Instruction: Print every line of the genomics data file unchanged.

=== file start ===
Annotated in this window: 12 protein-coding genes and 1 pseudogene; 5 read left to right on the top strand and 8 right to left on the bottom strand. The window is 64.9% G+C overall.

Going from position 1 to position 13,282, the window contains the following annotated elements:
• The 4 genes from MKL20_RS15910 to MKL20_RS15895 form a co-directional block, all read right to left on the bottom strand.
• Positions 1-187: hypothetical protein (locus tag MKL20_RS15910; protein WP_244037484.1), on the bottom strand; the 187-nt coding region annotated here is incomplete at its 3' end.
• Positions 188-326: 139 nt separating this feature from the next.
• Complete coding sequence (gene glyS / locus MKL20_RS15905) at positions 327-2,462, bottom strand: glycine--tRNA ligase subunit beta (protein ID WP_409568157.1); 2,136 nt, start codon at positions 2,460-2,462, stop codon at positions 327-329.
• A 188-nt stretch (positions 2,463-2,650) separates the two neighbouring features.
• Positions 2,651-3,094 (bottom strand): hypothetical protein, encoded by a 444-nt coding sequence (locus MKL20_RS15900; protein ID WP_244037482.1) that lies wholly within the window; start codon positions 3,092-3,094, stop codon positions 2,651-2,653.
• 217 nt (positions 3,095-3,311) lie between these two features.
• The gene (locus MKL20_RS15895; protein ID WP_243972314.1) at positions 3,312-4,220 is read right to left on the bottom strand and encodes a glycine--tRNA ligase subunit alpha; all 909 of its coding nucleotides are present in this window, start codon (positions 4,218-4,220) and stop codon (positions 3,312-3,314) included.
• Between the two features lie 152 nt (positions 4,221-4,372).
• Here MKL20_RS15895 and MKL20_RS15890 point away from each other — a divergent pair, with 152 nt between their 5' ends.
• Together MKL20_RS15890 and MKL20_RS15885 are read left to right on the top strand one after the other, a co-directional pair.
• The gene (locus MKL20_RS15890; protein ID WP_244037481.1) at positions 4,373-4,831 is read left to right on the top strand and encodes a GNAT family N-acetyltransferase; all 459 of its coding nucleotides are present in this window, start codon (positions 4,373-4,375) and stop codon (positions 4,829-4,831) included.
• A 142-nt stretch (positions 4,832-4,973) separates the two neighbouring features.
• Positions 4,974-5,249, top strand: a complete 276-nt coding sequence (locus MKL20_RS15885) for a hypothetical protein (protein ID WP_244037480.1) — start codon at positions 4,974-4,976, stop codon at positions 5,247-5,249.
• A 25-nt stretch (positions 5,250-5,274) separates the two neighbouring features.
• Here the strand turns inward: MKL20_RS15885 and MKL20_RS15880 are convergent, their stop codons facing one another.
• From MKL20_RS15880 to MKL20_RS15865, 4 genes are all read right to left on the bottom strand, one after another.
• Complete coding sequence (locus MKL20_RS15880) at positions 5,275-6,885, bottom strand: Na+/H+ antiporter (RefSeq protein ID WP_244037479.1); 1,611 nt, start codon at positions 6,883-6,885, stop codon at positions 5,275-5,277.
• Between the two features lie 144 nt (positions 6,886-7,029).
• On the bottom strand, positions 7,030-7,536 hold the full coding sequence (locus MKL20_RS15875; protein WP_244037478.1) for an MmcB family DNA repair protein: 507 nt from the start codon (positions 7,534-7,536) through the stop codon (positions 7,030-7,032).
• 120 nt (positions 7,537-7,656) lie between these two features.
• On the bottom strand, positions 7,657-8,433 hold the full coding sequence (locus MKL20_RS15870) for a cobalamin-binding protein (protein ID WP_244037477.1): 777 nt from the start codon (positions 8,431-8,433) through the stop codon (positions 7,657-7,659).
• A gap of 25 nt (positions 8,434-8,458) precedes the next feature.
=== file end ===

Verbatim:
Annotated in this window: 12 protein-coding genes and 1 pseudogene; 5 read left to right on the top strand and 8 right to left on the bottom strand. The window is 64.9% G+C overall.

Going from position 1 to position 13,282, the window contains the following annotated elements:
• The 4 genes from MKL20_RS15910 to MKL20_RS15895 form a co-directional block, all read right to left on the bottom strand.
• Positions 1-187: hypothetical protein (locus tag MKL20_RS15910; protein WP_244037484.1), on the bottom strand; the 187-nt coding region annotated here is incomplete at its 3' end.
• Positions 188-326: 139 nt separating this feature from the next.
• Complete coding sequence (gene glyS / locus MKL20_RS15905) at positions 327-2,462, bottom strand: glycine--tRNA ligase subunit beta (protein ID WP_409568157.1); 2,136 nt, start codon at positions 2,460-2,462, stop codon at positions 327-329.
• A 188-nt stretch (positions 2,463-2,650) separates the two neighbouring features.
• Positions 2,651-3,094 (bottom strand): hypothetical protein, encoded by a 444-nt coding sequence (locus MKL20_RS15900; protein ID WP_244037482.1) that lies wholly within the window; start codon positions 3,092-3,094, stop codon positions 2,651-2,653.
• 217 nt (positions 3,095-3,311) lie between these two features.
• The gene (locus MKL20_RS15895; protein ID WP_243972314.1) at positions 3,312-4,220 is read right to left on the bottom strand and encodes a glycine--tRNA ligase subunit alpha; all 909 of its coding nucleotides are present in this window, start codon (positions 4,218-4,220) and stop codon (positions 3,312-3,314) included.
• Between the two features lie 152 nt (positions 4,221-4,372).
• Here MKL20_RS15895 and MKL20_RS15890 point away from each other — a divergent pair, with 152 nt between their 5' ends.
• Together MKL20_RS15890 and MKL20_RS15885 are read left to right on the top strand one after the other, a co-directional pair.
• The gene (locus MKL20_RS15890; protein ID WP_244037481.1) at positions 4,373-4,831 is read left to right on the top strand and encodes a GNAT family N-acetyltransferase; all 459 of its coding nucleotides are present in this window, start codon (positions 4,373-4,375) and stop codon (positions 4,829-4,831) included.
• A 142-nt stretch (positions 4,832-4,973) separates the two neighbouring features.
• Positions 4,974-5,249, top strand: a complete 276-nt coding sequence (locus MKL20_RS15885) for a hypothetical protein (protein ID WP_244037480.1) — start codon at positions 4,974-4,976, stop codon at positions 5,247-5,249.
• A 25-nt stretch (positions 5,250-5,274) separates the two neighbouring features.
• Here the strand turns inward: MKL20_RS15885 and MKL20_RS15880 are convergent, their stop codons facing one another.
• From MKL20_RS15880 to MKL20_RS15865, 4 genes are all read right to left on the bottom strand, one after another.
• Complete coding sequence (locus MKL20_RS15880) at positions 5,275-6,885, bottom strand: Na+/H+ antiporter (RefSeq protein ID WP_244037479.1); 1,611 nt, start codon at positions 6,883-6,885, stop codon at positions 5,275-5,277.
• Between the two features lie 144 nt (positions 6,886-7,029).
• On the bottom strand, positions 7,030-7,536 hold the full coding sequence (locus MKL20_RS15875; protein WP_244037478.1) for an MmcB family DNA repair protein: 507 nt from the start codon (positions 7,534-7,536) through the stop codon (positions 7,030-7,032).
• 120 nt (positions 7,537-7,656) lie between these two features.
• On the bottom strand, positions 7,657-8,433 hold the full coding sequence (locus MKL20_RS15870) for a cobalamin-binding protein (protein ID WP_244037477.1): 777 nt from the start codon (positions 8,431-8,433) through the stop codon (positions 7,657-7,659).
• A gap of 25 nt (positions 8,434-8,458) precedes the next feature.